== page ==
Listening for, and discerning God’s will during vocational and life transitions requires reclaiming the art of waiting – in many ways a lost discipline.
I’ve been in a period of waiting for over a year now, in transition with my work. After producing two documentary films back to back, and five years of international outreach, I needed a break, and to dream again about what God has next for me.
In winding down our outreach activities, I carved out time throughout the weeks to savor the slow pace of cafe life, sipping tea and chatting with carefree, flip-flop clad surfers and serial entrepreneur locals. I cherished long beach walks while mulling over my transitional hopes – developing new project ideas and landing soulful, challenging, well-paid opportunities.
Yet, after six months of this part-time sabbatical, my hopes never flourished. I couldn’t seem to get projects off the ground, partnerships didn’t seem right, and opportunities didn’t abound. Forced to wait for a spring-like season to arrive in it’s right time, the long shadow of winter followed me through my days.
At times, waiting requires facing a vast, empty desert ahead. Thirst parching dry tongues, waiting is often laborious, lonely, and unforgiving. Glimmers of hope, like streams of water, mere mirages, come to tease us, then leave us wanting high and dry on hot sand, as we crawl toward unknown vistas ahead.
Yet, I’ve been reminded, in deserts cacti bloom. Hot pinks and bright yellows dot arid landscapes, as black night skies dance with tiny sparkles of light.
St. John of the Cross wrote, “God is not found in spiritual delights, but in the sensory aridities and detachments referred by the dry and desert land”. He says, “God leads us into a land without a way”. But he reminds us it’s in this desert we find the riches of God’s grace, where we learn to rely on God’s will and promises.
Jesus, tempted by the devil, waited in hunger and thirst for forty days, feeding on the will of God, before venturing onward toward his destiny, a ministry that would change the world.
In the deserts days and the winter season of my waiting, I learned the lessons I most needed: seasons and deserts are God’s gift, created for a purpose. These dry times are God’s offerings to draw close, to abide in the comfort of divine love, to listen for our true callings.
In a contemporary play by Archibald MacLeish, JB, about the story of Job, Job’s wife Sarah speaks encouraging words on the hope of God’s will: “Blow on the coal of the heart. The candles in churches are out. The lights have gone out in the sky. Blow on the coal of the heart, and we’ll see by and by”.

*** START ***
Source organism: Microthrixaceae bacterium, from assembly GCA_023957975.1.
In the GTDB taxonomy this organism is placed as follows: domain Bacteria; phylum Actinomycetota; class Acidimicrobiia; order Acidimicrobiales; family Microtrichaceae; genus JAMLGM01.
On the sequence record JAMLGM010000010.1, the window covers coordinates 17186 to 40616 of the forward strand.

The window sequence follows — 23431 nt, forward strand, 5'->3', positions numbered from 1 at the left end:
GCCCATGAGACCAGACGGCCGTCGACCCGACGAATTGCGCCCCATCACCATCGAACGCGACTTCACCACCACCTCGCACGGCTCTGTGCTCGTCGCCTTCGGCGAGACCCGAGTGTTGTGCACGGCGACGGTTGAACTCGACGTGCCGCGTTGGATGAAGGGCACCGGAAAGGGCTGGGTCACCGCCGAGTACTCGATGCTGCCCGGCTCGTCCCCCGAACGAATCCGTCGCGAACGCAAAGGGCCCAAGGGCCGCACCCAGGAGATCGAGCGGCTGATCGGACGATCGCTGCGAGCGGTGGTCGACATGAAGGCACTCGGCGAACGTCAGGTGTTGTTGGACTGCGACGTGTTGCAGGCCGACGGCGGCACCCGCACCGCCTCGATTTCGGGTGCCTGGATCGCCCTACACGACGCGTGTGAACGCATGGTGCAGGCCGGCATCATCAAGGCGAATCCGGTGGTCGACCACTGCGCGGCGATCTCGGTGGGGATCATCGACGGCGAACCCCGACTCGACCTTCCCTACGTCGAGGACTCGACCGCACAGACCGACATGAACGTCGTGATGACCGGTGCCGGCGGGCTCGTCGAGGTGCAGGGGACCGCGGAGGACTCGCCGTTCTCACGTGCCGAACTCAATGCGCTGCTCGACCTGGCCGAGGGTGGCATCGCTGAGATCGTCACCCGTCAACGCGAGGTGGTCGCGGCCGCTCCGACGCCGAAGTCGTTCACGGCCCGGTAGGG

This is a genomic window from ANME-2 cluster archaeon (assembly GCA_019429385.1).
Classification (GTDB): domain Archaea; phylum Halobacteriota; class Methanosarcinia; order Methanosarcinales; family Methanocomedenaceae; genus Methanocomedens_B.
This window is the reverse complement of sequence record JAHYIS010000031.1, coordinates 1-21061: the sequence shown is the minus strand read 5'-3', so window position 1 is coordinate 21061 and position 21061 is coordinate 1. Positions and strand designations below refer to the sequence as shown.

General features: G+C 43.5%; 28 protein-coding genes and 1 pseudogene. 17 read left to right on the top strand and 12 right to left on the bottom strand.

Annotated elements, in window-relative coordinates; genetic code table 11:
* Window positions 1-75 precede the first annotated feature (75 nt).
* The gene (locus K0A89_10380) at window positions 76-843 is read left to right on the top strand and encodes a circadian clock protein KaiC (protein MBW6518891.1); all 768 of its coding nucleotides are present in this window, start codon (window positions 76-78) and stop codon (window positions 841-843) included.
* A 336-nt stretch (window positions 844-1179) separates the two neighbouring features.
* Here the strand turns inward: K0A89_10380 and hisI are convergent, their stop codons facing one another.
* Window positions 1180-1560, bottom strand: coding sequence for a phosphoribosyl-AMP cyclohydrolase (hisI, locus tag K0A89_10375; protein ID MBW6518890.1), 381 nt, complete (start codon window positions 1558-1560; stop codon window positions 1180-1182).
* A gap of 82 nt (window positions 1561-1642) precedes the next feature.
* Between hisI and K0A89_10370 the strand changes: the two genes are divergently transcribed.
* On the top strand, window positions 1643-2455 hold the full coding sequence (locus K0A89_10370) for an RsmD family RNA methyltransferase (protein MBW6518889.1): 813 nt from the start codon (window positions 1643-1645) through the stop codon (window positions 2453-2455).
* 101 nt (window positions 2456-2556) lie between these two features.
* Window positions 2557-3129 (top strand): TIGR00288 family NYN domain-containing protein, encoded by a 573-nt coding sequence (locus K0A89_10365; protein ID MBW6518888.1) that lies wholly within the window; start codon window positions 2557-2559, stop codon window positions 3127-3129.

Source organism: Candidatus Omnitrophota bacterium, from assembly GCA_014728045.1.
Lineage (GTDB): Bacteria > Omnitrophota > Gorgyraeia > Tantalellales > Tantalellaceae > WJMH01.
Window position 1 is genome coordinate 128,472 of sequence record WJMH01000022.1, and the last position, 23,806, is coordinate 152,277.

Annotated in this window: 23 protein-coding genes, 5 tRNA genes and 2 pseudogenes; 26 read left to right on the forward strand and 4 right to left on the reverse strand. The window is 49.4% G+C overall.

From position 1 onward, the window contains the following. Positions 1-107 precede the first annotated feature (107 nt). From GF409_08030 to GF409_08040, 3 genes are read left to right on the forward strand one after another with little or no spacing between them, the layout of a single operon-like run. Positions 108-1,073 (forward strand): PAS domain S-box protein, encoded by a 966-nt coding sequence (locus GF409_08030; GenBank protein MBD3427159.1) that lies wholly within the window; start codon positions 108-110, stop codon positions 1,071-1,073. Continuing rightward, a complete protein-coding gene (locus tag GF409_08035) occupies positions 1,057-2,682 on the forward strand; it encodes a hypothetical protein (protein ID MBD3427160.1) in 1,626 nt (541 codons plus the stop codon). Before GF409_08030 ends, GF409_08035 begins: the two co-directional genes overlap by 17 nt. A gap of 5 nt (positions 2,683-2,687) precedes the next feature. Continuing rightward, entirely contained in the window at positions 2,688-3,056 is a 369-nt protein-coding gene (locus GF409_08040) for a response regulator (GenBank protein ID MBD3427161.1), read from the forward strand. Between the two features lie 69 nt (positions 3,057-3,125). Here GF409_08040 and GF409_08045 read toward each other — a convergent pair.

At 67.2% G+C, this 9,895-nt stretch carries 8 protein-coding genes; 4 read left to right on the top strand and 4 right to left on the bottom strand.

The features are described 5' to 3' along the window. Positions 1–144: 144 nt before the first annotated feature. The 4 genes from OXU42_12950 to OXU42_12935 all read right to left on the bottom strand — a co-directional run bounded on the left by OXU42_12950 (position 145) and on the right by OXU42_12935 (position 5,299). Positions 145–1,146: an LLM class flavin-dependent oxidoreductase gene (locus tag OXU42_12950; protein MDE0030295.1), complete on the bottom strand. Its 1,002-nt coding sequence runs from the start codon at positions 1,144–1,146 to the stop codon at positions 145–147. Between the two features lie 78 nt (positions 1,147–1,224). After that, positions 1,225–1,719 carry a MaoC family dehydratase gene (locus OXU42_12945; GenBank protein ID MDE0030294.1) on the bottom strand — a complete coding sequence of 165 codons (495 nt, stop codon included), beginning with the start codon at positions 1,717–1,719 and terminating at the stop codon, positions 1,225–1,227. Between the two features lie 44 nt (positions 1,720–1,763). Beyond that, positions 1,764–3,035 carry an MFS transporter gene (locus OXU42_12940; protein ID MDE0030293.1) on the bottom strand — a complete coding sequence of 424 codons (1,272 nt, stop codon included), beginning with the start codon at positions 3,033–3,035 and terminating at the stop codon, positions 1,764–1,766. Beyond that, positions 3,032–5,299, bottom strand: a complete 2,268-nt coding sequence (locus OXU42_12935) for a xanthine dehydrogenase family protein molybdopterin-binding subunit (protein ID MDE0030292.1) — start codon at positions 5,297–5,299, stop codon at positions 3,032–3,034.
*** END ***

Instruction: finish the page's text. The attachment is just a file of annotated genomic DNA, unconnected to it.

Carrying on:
We blow on tiny flames in our souls during these waiting days, lighting aflame the fire of God’s love and promises. It is only here we gain the true strength to carry on.
Those who wait on the Lord shall renew their strength; they shall mount up with wings like eagles, they shall run and not be weary, they shall walk and not faint. Isaiah 40:31
The literal translation for word wait is the Hebrew word “קוה” (qavah) meaning to bind together like a cord. It’s in our waiting we weave sturdy ropes of faith, waiting with eagerness for bubbling springs to burst forth in the desert, for God’s call to ring true.
It is in our desert thirst, we drink of living water. Jesus tells the Samaritan woman preparing to bring up water from the well, “Everyone who drinks of this water will be thirsty again, but whoever drinks of the water that I will give him will never be thirsty again. The water that I give will become in him a fountain of water springing up to eternal life”.
He says, “he who believes in me, as the Scripture has said, from within him will flow rivers of living water.”
It’s in being filled with divine grace, we hear the rivers of our soul’s longing, the voice of God’s call, and where we wait for God’s spring to bloom. In her book, Hearing with the Heart, author Debra Farrington says, “we persevere and continue to follow the call we’ve heard with our heart, the light grows and somewhere along the way, we find ourselves exactly where we are suppose to be, doing just what God has called us to do”.
The waiting season is a time for filling our souls with the food of God, the breath of true life. It’s a time to mature, grow in faith, preparing for what God has for us ahead. A baby forms in her mother’s womb for nine months. An olive tree takes thirty years to reach maturity. An acorn becomes a towering oak tree spreading wide it’s branches toward the heavens.
What vocation, what transition can possibly be worthy without incubation, without abiding in our maker?
Jesus says, abide in me and you’ll bear much fruit, for without me you can do nothing. In such seasons of abiding, every branch in us that does not bear fruit will be pruned, so that it may bear more fruit.
As with branches on a vine, buds form, blossoms bloom, when spring comes.
Wait with confidence.